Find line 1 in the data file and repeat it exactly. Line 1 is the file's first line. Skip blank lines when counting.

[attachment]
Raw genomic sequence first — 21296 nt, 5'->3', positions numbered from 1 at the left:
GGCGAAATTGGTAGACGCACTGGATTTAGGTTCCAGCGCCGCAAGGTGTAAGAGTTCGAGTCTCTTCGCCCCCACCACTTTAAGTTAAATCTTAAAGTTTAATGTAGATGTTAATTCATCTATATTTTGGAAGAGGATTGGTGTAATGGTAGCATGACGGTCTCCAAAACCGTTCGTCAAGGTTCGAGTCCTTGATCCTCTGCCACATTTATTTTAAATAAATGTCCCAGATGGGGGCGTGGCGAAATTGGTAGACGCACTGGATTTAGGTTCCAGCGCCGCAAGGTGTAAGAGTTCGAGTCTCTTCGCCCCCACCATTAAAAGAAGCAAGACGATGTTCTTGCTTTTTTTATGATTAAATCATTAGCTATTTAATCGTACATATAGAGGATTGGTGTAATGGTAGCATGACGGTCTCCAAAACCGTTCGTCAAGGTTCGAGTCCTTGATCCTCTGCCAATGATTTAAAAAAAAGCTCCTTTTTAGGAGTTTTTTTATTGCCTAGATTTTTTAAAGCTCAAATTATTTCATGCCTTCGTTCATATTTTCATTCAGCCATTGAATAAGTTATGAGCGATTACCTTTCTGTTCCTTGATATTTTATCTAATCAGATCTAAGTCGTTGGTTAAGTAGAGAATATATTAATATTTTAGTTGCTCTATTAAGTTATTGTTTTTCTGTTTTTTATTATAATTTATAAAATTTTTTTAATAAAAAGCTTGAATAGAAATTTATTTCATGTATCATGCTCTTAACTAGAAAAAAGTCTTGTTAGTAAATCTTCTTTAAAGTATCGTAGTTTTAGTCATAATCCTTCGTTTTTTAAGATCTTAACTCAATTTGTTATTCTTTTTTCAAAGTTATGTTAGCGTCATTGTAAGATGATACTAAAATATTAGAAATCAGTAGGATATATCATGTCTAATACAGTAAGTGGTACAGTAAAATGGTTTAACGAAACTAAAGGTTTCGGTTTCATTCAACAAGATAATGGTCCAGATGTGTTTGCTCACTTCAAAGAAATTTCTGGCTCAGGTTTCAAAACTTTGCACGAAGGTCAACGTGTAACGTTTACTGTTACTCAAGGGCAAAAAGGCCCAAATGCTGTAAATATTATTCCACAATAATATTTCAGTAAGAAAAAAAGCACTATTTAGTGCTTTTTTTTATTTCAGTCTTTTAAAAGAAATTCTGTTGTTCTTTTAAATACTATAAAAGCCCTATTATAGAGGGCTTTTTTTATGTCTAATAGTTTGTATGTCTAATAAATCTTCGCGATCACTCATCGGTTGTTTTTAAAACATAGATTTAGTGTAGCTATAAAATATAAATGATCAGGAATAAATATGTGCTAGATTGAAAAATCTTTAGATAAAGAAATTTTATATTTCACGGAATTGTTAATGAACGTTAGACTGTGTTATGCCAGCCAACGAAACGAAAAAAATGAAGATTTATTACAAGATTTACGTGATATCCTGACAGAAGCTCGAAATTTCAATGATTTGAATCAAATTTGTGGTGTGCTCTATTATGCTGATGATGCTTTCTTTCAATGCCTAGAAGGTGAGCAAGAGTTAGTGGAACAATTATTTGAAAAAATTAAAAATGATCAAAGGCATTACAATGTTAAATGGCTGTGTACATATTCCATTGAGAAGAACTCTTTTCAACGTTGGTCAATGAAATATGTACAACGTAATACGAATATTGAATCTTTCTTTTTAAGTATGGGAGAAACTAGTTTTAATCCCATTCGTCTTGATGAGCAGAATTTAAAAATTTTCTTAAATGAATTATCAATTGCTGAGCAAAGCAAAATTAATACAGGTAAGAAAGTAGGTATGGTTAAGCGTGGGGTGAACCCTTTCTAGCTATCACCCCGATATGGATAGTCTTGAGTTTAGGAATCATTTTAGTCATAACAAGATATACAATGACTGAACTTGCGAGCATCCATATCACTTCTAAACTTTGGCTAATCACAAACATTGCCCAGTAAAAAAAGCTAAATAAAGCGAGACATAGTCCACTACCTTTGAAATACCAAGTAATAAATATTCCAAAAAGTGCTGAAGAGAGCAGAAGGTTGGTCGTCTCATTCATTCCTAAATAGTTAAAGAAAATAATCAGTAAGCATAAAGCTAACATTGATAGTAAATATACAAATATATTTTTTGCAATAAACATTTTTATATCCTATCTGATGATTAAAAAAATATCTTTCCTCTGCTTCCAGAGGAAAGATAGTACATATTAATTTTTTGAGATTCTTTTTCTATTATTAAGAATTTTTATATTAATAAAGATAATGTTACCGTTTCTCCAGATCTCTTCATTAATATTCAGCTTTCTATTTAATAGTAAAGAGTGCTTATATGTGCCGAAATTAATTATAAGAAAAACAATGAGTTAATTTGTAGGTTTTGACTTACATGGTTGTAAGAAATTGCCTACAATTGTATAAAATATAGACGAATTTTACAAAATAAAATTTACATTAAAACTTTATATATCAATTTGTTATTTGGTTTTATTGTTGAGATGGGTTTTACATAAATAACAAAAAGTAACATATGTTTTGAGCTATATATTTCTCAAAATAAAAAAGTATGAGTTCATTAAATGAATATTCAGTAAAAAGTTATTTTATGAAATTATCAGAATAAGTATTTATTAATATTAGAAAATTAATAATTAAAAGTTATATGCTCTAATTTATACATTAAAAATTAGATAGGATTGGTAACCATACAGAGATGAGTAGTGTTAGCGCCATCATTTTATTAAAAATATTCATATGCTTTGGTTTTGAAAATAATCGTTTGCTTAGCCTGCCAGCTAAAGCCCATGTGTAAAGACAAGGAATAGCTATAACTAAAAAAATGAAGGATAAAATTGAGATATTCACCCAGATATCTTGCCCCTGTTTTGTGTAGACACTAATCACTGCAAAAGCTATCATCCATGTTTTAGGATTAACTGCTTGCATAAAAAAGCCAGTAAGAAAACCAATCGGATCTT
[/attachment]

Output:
Raw genomic sequence first — 21296 nt, 5'->3', positions numbered from 1 at the left: